The Pearl Harbor structure stood tall and proud during the 1941 Japanese attack but has fallen into disrepair
By William Cole, Honolulu Star Advertiser
Ken DeHoff calls it the Empire State Building of Pearl Harbor.
Right now the iconic control tower on Ford Island is a beacon of rust and neglect.
But DeHoff, executive director of the Pacific Aviation Museum Pearl Harbor, sees beyond that to the day the eye-catching, 158-foot-tall, riveted-steel complex will be a magnet for World War II research, and could possibly offer one of the best panoramas in town.
Viewed from the crow's-nest, Pearl Harbor and Ford Island sprawl out below, with Diamond Head to the east. Even the "Mighty Mo" battleship looks small from the 150-foot-high top deck.
As far back as 2001, officials of the nonprofit Pacific Aviation Museum on Ford Island envisioned leasing the adjacent landmark tower. The Navy and the museum finally signed the deal on Sept. 2.
DeHoff provided last week a rare inside look ahead of what likely will be a years-long renovation that could cost $10 million.
"There's just so much history in aviation right here on Ford Island," DeHoff said.
Pioneering aviator Amelia Earhart crashed on Ford Island's Luke Field in 1937, and the Pan Am Clipper made landings nearby in the same era.
On Dec. 7, 1941, one of the first radio broadcasts of the Pearl Harbor attack was made from the tower. According to published reports, at 7:58 a.m., Vice Adm. Patrick Bellinger, the commander of Patrol Wing 2, announced, "Air raid, Pearl Harbor. This is no drill!"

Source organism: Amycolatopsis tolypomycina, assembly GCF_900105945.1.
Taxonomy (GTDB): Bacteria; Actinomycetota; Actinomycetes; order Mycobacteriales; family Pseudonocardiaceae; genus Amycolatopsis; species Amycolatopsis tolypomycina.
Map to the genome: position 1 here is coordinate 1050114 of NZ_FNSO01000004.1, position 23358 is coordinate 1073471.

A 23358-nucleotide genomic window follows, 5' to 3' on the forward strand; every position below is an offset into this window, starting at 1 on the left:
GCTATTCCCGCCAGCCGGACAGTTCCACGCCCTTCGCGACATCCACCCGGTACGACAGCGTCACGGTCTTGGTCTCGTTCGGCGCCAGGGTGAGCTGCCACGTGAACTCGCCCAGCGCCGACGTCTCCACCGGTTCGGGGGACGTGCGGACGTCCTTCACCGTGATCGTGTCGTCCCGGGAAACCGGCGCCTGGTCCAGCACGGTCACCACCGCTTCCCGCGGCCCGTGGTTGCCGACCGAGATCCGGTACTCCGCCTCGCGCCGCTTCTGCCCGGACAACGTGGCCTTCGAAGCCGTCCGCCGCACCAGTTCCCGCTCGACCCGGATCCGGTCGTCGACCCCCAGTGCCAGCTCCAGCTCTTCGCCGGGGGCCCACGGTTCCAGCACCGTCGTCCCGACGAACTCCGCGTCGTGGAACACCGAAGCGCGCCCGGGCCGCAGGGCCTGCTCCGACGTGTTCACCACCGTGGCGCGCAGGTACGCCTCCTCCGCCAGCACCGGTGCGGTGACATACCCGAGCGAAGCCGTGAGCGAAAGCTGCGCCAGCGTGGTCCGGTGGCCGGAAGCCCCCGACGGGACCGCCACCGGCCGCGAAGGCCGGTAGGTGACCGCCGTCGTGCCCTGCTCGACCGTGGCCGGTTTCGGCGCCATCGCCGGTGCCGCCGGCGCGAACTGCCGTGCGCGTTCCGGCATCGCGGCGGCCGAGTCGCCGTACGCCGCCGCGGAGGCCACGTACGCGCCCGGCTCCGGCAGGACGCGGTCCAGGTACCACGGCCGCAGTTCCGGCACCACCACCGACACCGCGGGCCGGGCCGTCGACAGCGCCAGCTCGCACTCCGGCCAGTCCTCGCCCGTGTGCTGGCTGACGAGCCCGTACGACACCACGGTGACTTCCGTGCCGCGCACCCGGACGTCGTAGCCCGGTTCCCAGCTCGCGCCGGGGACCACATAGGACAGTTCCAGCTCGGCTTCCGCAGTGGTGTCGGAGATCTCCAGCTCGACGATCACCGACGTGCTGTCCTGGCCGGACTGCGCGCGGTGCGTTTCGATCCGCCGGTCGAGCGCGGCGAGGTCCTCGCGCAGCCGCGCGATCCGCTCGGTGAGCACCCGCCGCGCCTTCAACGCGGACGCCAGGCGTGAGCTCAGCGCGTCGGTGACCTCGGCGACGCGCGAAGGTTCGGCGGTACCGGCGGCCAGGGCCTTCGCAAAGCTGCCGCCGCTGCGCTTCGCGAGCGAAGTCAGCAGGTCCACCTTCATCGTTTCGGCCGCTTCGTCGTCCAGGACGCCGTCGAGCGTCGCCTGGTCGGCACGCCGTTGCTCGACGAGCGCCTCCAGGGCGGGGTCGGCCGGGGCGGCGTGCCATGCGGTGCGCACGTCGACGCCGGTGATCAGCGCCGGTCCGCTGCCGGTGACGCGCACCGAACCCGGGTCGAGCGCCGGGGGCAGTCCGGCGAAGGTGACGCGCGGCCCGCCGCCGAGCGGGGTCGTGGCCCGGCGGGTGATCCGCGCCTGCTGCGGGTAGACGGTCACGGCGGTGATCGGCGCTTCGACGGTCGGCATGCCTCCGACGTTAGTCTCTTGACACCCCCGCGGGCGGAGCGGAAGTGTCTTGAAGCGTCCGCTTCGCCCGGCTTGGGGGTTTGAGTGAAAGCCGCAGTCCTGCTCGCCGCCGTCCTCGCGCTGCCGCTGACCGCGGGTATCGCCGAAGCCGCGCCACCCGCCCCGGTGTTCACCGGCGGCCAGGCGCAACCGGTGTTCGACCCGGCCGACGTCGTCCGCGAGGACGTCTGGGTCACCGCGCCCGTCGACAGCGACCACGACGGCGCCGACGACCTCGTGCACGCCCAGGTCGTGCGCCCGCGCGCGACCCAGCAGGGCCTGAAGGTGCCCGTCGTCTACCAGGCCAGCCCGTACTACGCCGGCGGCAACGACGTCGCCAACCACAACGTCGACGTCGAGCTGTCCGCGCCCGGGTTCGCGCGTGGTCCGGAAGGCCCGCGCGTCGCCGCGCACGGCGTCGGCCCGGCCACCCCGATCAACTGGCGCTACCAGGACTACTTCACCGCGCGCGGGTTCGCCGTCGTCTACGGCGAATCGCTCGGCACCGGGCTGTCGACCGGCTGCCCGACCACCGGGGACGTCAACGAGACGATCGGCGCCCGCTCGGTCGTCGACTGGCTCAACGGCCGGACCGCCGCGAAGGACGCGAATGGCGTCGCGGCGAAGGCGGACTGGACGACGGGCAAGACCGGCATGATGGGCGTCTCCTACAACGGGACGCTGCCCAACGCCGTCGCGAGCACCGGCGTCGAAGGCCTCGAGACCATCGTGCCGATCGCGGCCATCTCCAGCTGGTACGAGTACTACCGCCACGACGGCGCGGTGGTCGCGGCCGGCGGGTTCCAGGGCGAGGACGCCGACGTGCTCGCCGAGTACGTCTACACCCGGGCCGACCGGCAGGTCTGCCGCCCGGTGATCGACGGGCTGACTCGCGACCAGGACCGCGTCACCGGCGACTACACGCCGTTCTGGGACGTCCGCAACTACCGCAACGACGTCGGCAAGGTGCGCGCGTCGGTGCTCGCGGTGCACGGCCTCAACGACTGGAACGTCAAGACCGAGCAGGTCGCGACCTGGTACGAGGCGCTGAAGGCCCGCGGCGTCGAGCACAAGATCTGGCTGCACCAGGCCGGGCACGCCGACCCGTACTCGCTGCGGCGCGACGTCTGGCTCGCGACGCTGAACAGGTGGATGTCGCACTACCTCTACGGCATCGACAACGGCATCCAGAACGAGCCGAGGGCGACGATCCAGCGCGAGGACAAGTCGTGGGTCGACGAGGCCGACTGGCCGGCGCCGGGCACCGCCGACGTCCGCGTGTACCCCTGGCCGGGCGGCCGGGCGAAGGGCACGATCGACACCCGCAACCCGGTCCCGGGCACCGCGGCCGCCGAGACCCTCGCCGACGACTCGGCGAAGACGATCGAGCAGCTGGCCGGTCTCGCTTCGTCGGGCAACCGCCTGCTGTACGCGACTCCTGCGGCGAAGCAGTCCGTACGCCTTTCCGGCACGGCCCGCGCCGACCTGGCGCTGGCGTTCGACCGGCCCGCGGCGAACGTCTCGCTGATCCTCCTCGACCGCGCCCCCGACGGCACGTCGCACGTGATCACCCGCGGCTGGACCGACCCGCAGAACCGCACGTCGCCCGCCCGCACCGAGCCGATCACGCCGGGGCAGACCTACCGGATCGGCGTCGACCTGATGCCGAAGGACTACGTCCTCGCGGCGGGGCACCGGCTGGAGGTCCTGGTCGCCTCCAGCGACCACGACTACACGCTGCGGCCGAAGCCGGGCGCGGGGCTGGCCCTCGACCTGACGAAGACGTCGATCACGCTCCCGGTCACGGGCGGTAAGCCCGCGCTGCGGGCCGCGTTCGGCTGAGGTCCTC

"It (the control tower) has been seen by millions of people, whether it's on land looking at it from the Arizona Memorial or looking at it in the movies 'Tora! Tora! Tora!' and 'Pearl Harbor,'"
DeHoff said. "It's a landmark, and once we make a building a landmark, I think America wants us to preserve it. Not much different than the Liberty Bell, not much different than the (historic Navy ship) USS Constitution."
If this were a home, however, it would be listed as a "handyman special." The faded red and white paint is visible from a distance. Up close, rust is evident on the 17 flights of metal stairs -- 142 steps in all -- that zigzag up the mauka side.
Although the stairs are still solid enough to walk on, corrosion has eaten holes through parts of the metal walkways.
Graffiti, broken glass and beer bottles litter the adjacent operations building. Dust and grime and peeling paint are everywhere.
There is asbestos to deal with in ceiling and floor tiles in the operations building, and lead-based paint on the water tank tower, DeHoff said.
The first phase of the restoration will be to board up windows, re-roof the buildings and remove the asbestos. After that will come the tower.
"What we have so far is about $4 million to get started, and that's to take care of the steel structure and take care of the cap which sits on top of the tank," DeHoff said.
Former U.S. Rep. Neil Abercrombie was "instrumental" in securing $3.84 million in federal funding for the project, he said.